Understanding how to read a mixer and monitor your audio will benefit both you and the viewer in many different ways. Whether it is speeding through a technical issue or maximizing the quality of which you’re aiming for, you will do so efficiently and confidently. Most digital mixers have a lot of similar qualities so you will find yourself recognizing things across multiple programs and hardware.
For starters, the “highest” number that represents the limit where the audio can be accurately reproduced is at 0 dB. Past 0 dB is known as, “clipping” and in return will be distortion of sound. On one side, distortion is a widely used effect especially on the guitar, but for clean and accurate audio staying beneath 0 dB/red is a must.
Now that we know our audio limits and the effects clipping has, we can take a look at the mixer and do a quick breakdown to see where our audio sits.Using OBS Studio as an example, we see the signal represented from green to red (clipping) *colors may vary on different mixers*. A general rule of thumb is for your mic/voice to sit just before the yellow (foreground), around -15 dB. Then fill in the rest of the sound space with game audio, music, or any other background audio up to about. Following these general rules will keep your streams consistent in volume .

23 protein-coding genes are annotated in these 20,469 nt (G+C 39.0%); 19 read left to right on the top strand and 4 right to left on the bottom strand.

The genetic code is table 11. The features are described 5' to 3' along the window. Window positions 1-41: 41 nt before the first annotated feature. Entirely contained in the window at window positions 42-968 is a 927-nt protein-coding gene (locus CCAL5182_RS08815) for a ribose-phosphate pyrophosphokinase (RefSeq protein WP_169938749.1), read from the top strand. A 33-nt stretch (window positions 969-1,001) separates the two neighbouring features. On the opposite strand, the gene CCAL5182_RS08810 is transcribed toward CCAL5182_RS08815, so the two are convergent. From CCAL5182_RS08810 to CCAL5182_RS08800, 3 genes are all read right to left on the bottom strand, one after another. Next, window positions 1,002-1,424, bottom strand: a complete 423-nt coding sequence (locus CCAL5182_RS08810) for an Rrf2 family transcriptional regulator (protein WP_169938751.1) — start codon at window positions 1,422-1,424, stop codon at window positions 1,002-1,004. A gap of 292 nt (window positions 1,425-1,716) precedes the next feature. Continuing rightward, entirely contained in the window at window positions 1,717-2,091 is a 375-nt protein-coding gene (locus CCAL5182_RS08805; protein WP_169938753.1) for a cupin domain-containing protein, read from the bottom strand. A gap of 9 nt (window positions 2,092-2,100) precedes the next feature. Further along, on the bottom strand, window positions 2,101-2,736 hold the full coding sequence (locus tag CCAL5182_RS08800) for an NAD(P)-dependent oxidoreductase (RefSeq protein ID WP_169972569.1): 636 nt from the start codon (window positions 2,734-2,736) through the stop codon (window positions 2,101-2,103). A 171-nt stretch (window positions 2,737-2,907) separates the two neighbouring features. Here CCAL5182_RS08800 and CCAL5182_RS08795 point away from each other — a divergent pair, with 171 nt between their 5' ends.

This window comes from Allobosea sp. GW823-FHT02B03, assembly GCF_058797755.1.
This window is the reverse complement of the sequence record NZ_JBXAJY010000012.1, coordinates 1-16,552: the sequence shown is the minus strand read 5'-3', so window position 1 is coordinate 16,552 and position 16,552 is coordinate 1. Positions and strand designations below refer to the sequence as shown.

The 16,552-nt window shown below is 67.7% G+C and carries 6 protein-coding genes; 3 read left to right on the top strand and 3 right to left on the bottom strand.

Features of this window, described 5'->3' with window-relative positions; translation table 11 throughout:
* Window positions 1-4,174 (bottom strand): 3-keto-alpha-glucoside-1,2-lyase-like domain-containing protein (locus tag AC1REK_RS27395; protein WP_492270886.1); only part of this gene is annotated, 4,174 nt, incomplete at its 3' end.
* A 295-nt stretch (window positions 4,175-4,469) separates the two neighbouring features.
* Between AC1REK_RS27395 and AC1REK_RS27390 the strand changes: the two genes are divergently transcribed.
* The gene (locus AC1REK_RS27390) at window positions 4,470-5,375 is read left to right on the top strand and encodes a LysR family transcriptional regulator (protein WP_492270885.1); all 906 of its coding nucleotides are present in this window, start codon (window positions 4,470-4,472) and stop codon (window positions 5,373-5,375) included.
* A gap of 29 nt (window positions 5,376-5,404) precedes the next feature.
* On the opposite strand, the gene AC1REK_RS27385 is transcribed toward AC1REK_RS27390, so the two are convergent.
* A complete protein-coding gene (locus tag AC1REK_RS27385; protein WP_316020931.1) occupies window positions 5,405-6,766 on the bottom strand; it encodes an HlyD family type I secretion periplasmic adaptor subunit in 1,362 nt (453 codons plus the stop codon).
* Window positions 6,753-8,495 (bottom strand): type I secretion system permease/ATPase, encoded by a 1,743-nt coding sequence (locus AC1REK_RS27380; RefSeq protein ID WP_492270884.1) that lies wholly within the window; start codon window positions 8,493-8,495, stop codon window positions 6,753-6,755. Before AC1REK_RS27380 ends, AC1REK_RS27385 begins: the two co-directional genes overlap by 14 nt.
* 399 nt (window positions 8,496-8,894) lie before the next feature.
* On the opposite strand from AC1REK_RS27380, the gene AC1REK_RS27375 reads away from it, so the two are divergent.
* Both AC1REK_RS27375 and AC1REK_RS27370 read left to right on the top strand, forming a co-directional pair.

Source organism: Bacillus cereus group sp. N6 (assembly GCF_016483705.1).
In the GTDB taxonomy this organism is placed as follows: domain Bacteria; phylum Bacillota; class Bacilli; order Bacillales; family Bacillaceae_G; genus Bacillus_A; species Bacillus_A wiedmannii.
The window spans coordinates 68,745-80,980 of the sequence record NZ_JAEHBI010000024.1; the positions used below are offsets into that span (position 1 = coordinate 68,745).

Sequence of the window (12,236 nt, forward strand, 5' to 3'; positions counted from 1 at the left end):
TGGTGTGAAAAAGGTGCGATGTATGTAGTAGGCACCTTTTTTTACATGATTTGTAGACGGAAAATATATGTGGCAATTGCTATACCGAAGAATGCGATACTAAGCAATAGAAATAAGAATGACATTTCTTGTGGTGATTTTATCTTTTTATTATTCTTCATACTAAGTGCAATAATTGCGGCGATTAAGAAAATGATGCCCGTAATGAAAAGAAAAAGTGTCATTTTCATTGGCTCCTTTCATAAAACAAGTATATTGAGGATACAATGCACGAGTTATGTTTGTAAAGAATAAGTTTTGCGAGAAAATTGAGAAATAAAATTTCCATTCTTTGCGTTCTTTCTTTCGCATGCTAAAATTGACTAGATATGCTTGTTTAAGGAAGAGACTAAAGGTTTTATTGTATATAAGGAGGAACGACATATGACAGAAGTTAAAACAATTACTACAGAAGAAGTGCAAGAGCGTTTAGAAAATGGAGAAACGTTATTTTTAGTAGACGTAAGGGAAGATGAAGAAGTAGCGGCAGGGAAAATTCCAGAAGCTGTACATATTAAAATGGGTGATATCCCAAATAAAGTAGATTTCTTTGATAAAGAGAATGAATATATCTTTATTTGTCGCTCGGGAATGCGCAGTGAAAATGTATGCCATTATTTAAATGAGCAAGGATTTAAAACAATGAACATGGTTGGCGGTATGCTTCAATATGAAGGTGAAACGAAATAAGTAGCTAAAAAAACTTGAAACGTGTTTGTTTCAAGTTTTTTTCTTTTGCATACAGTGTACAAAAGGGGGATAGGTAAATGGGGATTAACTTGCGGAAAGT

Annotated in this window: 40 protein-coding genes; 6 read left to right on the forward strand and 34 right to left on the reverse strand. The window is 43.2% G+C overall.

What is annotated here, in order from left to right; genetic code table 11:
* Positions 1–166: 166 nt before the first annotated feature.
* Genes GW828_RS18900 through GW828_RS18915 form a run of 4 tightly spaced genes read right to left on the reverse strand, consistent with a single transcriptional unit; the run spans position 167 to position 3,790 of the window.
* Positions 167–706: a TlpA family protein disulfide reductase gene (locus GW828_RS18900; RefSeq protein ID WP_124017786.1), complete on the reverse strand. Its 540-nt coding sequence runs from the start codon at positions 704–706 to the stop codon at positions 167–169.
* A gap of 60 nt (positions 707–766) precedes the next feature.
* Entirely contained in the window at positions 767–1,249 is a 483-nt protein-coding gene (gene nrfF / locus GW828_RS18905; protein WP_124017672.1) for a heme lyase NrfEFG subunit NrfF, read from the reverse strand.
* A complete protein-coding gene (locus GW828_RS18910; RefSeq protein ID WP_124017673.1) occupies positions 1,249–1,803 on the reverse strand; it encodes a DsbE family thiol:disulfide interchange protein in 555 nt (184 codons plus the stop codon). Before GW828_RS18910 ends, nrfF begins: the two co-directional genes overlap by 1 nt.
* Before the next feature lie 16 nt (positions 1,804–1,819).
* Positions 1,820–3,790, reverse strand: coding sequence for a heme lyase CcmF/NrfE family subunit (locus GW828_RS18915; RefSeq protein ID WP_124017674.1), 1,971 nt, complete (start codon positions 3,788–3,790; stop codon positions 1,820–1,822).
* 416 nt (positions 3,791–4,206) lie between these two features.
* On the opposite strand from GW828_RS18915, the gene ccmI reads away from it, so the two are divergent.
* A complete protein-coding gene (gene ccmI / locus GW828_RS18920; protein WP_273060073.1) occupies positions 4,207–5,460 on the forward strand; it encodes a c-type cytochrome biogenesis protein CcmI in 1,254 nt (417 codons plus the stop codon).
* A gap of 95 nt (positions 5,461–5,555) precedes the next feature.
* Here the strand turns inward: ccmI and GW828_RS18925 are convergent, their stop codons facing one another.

In all, streaming can be overwhelming, producing both visual and audio content while maintaining quality. Though with a bit of information and simple understandings, you can improve in quality and mitigate issues. Each stream varies so your levels may too. I encourage to play around to get a better feel and see what works best for you.
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